With school starting in Newport-Mesa next week, here is my Top 10 Things Parents Should Do to Raise a Successful Student list.
1.) Don't criticize your child's teacher in front of your child. When you have a beef with a teacher, don't undermine his or her authority by letting your kid know. Instead, talk to the teacher privately. Once your child knows how you feel, "my teacher hates me" becomes a good excuse for failure.
2.) Attend school events. As the parent of two adults, I can tell you that the old saying is true: You will never regret not having spent more time on the job. Your talk is cheap, your actions are everything. Let your kids know you care by making time for plays, games and other school events that come only once in their lives. And yours.
3.) Parents of school athletes: No coaching during games. I've seen too many parents, mostly dads, turn their kids off of the immensely rewarding participation in school athletics by giving them advice during the game. Knock it off. Not only are you annoying your athlete, you may also be giving advice contradictory to what the coach is saying.
4.) Turn off the $%&# television. Or the computer, or the cell phone. There is a pile of evidence showing just how bad TV is for kids and a new study shows it may even take years off your life. More than that, your children will usually mirror your activities, so think about what you want them to see you doing when they are home. (Hint: Reading is a key to success in school.)
5.) Use a carrot and stick. Reward the completion of homework with time spent doing something pleasurable. This approach will pay dividends for a lifetime as they learn the benefits of delayed gratification and adjust to the adult working model where benefits and advancement come after hard work, not before.
6.) Find your child's sweet spot. Every child is good at something. Discover it and nurture it. And if your child's area of expertise cannot be developed by the additional years of college, do not for one moment consider this a failure. Anyone reading this has more appreciation for the plumber at midnight than the egghead at noon.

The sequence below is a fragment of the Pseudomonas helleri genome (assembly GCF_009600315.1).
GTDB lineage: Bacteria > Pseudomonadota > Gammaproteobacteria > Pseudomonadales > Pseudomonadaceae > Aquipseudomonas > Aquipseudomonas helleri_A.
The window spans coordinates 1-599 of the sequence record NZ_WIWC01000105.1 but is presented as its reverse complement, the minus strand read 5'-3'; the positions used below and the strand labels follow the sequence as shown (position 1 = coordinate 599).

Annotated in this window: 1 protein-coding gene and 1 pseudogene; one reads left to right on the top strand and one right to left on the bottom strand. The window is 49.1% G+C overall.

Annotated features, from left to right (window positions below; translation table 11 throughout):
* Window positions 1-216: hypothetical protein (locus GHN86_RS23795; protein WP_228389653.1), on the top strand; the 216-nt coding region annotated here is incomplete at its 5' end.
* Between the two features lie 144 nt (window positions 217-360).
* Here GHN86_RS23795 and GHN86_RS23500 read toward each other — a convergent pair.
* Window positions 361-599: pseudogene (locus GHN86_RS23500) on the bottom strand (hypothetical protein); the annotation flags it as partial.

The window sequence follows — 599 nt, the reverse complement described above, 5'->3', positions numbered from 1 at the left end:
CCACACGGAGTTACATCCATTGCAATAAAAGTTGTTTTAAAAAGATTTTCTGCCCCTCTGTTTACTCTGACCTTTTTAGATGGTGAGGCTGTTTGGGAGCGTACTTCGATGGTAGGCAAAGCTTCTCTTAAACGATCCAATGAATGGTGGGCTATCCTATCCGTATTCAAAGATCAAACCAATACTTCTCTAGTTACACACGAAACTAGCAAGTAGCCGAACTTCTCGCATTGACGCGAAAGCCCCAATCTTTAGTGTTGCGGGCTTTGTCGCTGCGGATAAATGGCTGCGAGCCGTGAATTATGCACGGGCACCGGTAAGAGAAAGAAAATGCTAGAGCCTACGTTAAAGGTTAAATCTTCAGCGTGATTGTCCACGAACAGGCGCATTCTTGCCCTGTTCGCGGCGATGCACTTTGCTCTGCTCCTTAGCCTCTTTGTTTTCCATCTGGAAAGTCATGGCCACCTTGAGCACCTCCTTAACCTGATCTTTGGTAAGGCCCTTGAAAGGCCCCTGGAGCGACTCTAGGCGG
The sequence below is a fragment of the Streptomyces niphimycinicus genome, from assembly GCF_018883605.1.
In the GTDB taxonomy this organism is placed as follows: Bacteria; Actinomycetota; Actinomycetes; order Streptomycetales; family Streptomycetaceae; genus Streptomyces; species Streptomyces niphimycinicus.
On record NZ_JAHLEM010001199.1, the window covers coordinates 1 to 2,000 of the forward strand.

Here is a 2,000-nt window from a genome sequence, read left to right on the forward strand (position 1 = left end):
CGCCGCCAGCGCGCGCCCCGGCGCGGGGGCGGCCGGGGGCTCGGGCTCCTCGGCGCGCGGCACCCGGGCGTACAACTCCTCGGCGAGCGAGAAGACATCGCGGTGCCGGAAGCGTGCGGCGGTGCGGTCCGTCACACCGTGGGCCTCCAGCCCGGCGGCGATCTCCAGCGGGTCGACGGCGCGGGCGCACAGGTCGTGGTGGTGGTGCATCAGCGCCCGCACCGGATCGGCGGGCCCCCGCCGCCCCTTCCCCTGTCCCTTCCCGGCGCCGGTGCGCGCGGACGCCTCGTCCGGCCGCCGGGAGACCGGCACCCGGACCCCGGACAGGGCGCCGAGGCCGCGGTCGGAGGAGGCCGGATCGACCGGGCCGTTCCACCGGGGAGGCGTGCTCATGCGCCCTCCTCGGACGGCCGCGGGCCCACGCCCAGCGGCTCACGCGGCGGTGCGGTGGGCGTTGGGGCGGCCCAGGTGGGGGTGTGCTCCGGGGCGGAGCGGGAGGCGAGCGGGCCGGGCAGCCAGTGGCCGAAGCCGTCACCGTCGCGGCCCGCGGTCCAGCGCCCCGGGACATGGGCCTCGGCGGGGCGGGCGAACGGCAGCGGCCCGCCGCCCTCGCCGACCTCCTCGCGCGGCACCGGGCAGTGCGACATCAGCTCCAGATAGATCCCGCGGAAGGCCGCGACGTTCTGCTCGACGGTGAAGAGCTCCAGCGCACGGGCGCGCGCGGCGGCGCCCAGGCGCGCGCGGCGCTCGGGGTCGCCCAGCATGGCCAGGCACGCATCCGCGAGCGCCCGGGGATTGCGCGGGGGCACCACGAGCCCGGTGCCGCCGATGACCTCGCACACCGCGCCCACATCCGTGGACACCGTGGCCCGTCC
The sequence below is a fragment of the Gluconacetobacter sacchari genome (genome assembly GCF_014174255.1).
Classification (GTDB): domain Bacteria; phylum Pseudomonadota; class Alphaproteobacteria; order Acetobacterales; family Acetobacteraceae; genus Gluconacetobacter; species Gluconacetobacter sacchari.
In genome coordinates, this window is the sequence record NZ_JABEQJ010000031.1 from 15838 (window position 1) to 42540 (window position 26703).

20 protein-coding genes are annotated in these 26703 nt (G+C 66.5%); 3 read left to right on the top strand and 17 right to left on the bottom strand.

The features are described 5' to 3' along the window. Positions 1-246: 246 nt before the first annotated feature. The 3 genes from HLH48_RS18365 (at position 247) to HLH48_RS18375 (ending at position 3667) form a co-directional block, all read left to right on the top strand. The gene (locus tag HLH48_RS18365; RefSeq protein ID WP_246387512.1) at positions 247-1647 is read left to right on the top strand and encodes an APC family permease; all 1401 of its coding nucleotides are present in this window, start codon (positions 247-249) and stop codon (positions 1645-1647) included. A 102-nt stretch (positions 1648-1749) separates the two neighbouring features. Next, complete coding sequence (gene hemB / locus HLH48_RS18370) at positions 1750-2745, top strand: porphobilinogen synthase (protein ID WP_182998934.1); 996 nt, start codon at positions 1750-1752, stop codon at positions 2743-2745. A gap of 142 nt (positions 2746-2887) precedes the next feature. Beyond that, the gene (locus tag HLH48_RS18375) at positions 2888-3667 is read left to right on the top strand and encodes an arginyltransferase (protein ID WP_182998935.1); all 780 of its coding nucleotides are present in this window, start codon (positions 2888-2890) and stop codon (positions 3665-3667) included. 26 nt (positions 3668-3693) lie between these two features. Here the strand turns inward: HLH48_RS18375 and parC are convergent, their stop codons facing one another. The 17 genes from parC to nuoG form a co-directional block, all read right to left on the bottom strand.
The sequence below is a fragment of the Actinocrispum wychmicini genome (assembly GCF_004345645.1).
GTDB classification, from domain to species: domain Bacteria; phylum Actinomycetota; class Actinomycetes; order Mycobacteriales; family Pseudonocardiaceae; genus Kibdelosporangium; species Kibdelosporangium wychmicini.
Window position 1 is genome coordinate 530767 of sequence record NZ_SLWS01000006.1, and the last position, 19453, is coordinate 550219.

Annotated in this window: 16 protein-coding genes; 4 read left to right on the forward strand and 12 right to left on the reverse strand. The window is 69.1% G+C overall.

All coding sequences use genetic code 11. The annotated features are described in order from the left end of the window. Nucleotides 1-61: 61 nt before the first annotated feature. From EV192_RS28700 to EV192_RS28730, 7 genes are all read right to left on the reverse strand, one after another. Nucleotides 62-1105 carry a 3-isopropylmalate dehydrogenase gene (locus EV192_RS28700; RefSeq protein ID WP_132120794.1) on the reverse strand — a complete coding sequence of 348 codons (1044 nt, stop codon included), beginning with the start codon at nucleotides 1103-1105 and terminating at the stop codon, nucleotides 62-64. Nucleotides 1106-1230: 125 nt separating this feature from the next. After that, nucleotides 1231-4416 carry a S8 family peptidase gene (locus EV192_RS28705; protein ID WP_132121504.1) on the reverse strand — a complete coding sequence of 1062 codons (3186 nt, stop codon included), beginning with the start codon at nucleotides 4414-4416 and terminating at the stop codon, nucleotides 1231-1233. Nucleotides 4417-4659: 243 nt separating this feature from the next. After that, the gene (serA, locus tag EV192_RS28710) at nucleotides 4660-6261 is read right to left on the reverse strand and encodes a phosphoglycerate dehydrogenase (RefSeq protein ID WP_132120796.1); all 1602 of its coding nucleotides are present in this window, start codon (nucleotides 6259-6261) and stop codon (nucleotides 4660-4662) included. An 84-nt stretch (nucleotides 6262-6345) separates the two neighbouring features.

7.) Speak up. There is no way the school board can know what you're thinking unless you tell it. And trustees will act — sometimes. Recently, they started an online registration test and created a new web page for local veterans, all of which originated with community input.
8.) Recognize the successes, teach the failures. What most kids want more than money for good grades is only the recognition — the attaboy — or girl. Do it often and they will understand the behavior you expect them to exhibit. When they fail, do not scold, just ask, "In hindsight, what would you have done differently?" This question encourages dialogue between parent and child and stimulates critical thinking, which is in shorty supply these days.
9.) Get involved. Test scores and grades will rise not when classes are smaller or the testing system is adjusted. They will rise when teachers are not spending 10 minutes on the Civil War and three minutes on the Great Depression. Who will launch a statewide campaign to reduce the amount of curriculum teachers have to rush through each year? No, not someone else — you.
10.) Don't sweat the small stuff. If your kid is doing well in school and is generally good, stop nagging him to clean his room. It just doesn't matter.
Share your 9/11 memories
Where were you on Sept. 11, 2001, and what were you doing when you heard the news? What was your immediate reaction? If you have kids, how did you share the news with them? Please send me your 9/11 memories to be included in next week's column.
STEVE SMITH is a Costa Mesa resident and a freelance writer. Send story ideas to firstname.lastname@example.org.